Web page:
Get some gratification from a little elevation. There are so many excellent views at Sleeping Bear Dunes National Lakeshore in Michigan. Along the lakeshore, overlooks at the Sleeping Bear, Empire and Pyramid Point bluffs stand 400 feet above water. On the Pierce Stocking Scenic Drive, the North Bar Lake Overlook offers a vista over the forest and beyond to Lake Michigan. It looks particularly good in November. Photo by National Park Service.
Photographer Patrick Rodden captured glorious orange and purple skies over Isle Royale National Park in Michigan. He explains, “It’s a park with so many opportunities from hiking to boating and excellent wildlife viewing. Not only did I enjoy the terrestrial views, but I also had an incredible time watching the sky. This photo was taken from Rock Harbor on my last night on the island. It was a phenomenal sight to end a week of hiking. There is nothing like a midwestern sunset in all of its raw beauty and power.” Photo and words courtesy of Patrick Rodden.
Unlike any other place on Lake Superior, Pictured Rocks National Lakeshore in Michigan offers the opportunity to explore miles of pristine beaches, hike nearly 100 miles of trails, view towering sandstone cliffs and experience the serenity of northern woodlands. The multicolored cliffs that give the park its name rise 200 feet above the lake’s turquoise waters in some places. It’s a great place for a summer adventure. Photo by Sonja Saxe (www.sharetheexperience.org).
Matching water and sky, the sunrise at Seney National Wildlife Refuge in the Upper Peninsula of Michigan welcomes the new day in style. Photographer Teresa McGill took an early morning hike and was delighted by the fiery sky and the calm reflecting waters. Summer moments at Seney National Wildlife Refuge present chances to hear the loons and see many types of turtle, osprey fishing in ponds, waterfowl defending their territory, otters playing or dam-building beavers. If you want to see wildlife, especially birds, this is the place. Photo courtesy of Teresa L. McGill.
Located on the little finger of Michigan, Sleeping Bear Dunes National Lakeshore includes 65 miles of Lake Michigan shoreline and numerous inland lakes and streams. Of course, the park’s most dramatic features are the 400-foot-tall sandy bluffs that slope down to the lake’s cool, blue waters. Visitors can enjoy epics views of Lake Michigan, canoe on one of the many inland lakes, hike the myriad of trails through the lovely forests or visit the Manitou Islands. It’s all just part of a wonderful opportunity for bird watching, wildlife viewing and enjoying nature at its best. Photo by National Park Service.
In the winter, waterfalls at Pictured Rocks National Lakeshore in Michigan freeze into amazing formations of natural art. Water seeping out of the porous sandstone cliffs can also freeze into curtains and columns of blue, white or yellow ice. The ice generally begins to form by mid-December and can remain until early April. Some skilled climbers travel to the park to ascend these formations using ice axes and crampons. It’s really something to see. Photo by National Park Service.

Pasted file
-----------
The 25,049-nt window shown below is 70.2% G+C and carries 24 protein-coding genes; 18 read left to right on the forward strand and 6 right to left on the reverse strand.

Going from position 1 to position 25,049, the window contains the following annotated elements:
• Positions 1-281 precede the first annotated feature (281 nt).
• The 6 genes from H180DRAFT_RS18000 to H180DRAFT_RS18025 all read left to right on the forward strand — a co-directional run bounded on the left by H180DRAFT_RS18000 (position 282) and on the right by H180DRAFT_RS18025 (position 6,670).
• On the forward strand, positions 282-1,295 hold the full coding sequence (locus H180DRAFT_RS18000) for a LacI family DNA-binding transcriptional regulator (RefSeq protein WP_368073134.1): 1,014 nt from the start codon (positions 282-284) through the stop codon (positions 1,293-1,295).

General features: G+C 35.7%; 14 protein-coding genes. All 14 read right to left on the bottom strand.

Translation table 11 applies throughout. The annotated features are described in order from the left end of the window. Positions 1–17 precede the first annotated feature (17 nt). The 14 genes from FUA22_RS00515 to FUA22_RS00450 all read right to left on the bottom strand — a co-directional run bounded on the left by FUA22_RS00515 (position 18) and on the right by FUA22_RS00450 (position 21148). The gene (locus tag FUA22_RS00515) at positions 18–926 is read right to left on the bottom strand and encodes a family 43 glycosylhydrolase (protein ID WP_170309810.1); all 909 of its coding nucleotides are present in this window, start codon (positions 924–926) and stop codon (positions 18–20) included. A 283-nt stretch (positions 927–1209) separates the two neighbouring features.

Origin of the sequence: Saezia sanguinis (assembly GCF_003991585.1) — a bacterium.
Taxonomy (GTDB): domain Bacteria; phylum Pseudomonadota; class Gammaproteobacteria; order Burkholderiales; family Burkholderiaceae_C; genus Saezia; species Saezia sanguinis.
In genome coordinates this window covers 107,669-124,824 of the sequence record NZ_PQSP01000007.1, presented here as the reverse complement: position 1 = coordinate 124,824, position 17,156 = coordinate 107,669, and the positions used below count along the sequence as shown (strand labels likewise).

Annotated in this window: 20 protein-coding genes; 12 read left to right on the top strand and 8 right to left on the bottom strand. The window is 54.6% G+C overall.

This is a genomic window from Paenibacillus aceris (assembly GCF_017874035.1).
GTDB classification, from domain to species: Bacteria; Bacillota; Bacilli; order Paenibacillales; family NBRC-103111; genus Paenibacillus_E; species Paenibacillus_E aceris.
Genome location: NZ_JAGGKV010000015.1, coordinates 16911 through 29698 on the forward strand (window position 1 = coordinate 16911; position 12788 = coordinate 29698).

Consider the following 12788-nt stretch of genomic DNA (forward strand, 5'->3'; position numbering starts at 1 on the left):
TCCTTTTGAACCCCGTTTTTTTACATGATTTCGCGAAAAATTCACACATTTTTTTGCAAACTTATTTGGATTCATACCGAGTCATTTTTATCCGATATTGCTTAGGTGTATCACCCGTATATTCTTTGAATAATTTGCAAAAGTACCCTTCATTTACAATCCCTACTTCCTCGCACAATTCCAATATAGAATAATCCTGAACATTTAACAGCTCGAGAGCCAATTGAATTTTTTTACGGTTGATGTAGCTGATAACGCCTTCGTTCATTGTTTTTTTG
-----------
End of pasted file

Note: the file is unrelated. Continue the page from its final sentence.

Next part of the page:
Explore a rugged, isolated island, far from the sights and sounds of civilization. Surrounded by Lake Superior, Isle Royale National Park in Michigan offers unparalleled solitude and adventures for backpackers, hikers, boaters, kayakers, canoeists and scuba divers. The autumn colors are pretty amazing there right now, but you only have a couple more weeks to see them. The park closes every year from November 1-April 15 because of extreme weather conditions and for visitor safety. Photo by Jacob W. Frank, National Park Service.
Located along the lower Detroit River and western shoreline of Lake Erie just 20 miles south of Detroit, Detroit River International Wildlife Refuge is truly unique. The refuge was established in 2001 as a result of binational efforts from politicians, conservation leaders and local communities to build a sustainable future for the Detroit River and western Lake Erie ecosystems. Because of this collaboration, international status was given to the refuge, making it the first of its kind in North America. The refuge consists of nearly 6,000 acres of unique habitat, including islands, coastal wetlands, marshes, shoals and waterfront lands within an authorized boundary extending along 48 miles of shoreline. It’s home to 300 species of birds, including 30 species of waterfowl, 23 species of raptors, and 31 species of shorebirds, plus 117 kinds of fish – all within an urban area of six million people. Photo by Volunteer Tom Kachelmeyer, U.S. Fish and Wildlife Service.
Huron National Wildlife Refuge is made up of eight small islands three miles off the Michigan shoreline of Lake Superior. Accessible only by boat, the refuge’s forests and bog provide habitat for birds like the herring gull, cedar waxwing and bald eagle. Visitors can stroll along Huron’s lone trail and take pictures of the historic stone lighthouse, the grays and pinks of the exposed bedrock, the blues of the lake and the contrasting greens of the trees. The bedrock itself offers shutterbugs a chance to capture the unique patterns caused by boulders cutting grooves into the rock as glaciers moved slowly over the landscape 8,000 years ago. Photo by Garrett Peterson, U.S. Fish and Wildlife Service.
In the calm of Chippewa Harbor at Isle Royale National Park in Michigan, the waters of Lake Superior look more like a bathtub than the largest lake in the country. The park occupies the entire 40-mile-long island, offering excellent hiking, boating and incredible views of the lake. Put it on your summer bucketlist! Photo courtesy of Kaitlin Knick.